UPDATE: Robert Scoble believes our comments are taken out of context, and has offered this Cincast on his views about women in tech. We appreciate Mr. Scoble’s participation in this important topic, and wish to encourage all parties to discuss the matter.
UPDATE: Robert Scoble has shared his thoughts on Women in Tech. You can view his take here.
Image: “Women of WiFi, after Caillebotte” by Mike Licht, NotionsCapital.com
by Danny Brown and Geoff Livingston (Cross posted on Danny’s blog)
Contrary to Violet Blue’s disappointing stance about women in tech in 2010, this year saw a terrible new trend, the outright enforcement of the glass ceiling in technology. First there was Michael Arrington’s terribly ignorant rant, followed verbally by the likes by Robert Scoble and Ms. Blue, as well as the visual use of boobs to sell copies of WIRED by Chris Anderson and crew.
Before opining too much, here are some statistics for you (the first three were originally cited by Allyson Kapin in Fast Company):
In spite of the statistical advantages of women in tech, negative trends towards male speakers and executive leadership continue. Worse, reading this negative enforcement of sexism in tech has been a damn shame. Working with great women in tech — Susan Murphy, Beth Kanter, Kami Huyse, Allyson Kapin, Amber MacArthur, Sarah Prevette, Lisa Kalandjian and Cali Lewis to name a few this year — has been a phenomenal experience for both of us, and they demonstrate every day how brilliant and capable they are.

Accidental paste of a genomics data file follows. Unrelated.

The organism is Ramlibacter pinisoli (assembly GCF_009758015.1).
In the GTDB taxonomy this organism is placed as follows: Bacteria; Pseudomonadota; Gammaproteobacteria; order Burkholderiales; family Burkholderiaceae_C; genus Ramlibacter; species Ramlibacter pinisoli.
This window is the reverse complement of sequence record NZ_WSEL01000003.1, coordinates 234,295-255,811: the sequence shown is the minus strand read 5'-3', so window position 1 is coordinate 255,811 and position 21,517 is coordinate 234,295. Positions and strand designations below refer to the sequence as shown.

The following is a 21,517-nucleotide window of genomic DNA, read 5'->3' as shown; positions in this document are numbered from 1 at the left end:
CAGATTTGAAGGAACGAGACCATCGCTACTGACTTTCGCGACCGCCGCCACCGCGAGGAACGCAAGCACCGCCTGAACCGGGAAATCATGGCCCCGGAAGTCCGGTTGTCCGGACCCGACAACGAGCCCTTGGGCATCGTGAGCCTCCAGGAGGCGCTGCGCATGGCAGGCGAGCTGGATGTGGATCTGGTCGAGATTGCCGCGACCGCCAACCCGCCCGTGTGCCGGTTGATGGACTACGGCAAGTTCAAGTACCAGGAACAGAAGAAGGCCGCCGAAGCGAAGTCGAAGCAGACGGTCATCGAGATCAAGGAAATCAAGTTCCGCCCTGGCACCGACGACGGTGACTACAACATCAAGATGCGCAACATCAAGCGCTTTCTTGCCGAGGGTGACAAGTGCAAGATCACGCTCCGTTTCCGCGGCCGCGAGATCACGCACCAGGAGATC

In fact, these women are better than the likes of Arrington and crew, because they would never allow themselves to demean an entire race, gender or religious sect of people on the Internet. Even if they had such feelings (which we doubt), they would rise above this kind of baseless attack to offer solutions.
Then again, perhaps that shouldn’t come across as too surprising. TechCrunch is hardly the purveyor of common sense and good “fights,” as they’ve shown continuously in the past with their attacks on PR, CEOs, bloggers – basically anyone who doesn’t bow to Arrington’s missives.
There are certainly issues for women, as pointed out by Allyson Kapin in the above articles as well as many other women who discuss this issue. Men have a role in it, too, as evidenced by this year’s newest glass blowing experiences. Moving forward, men need to be more active about providing solutions to create a more level playing field. For example:
- Actively support women in business, both through choices of partners, vendors and employees, and in promotion.
- Support men and women trying to help women. Whether it’s Girls, Inc., supporting female entrepreneurs abroad, efforts to highlight Women Who Tech, or a host of other efforts, support women.
- Stop trashing and reacting to women trying to succeed. Rather than get into throw downs about how women create their own problems in tech — or worse revert to past bad practices like conferences for men — work to create an inclusive balanced playing field for every human being.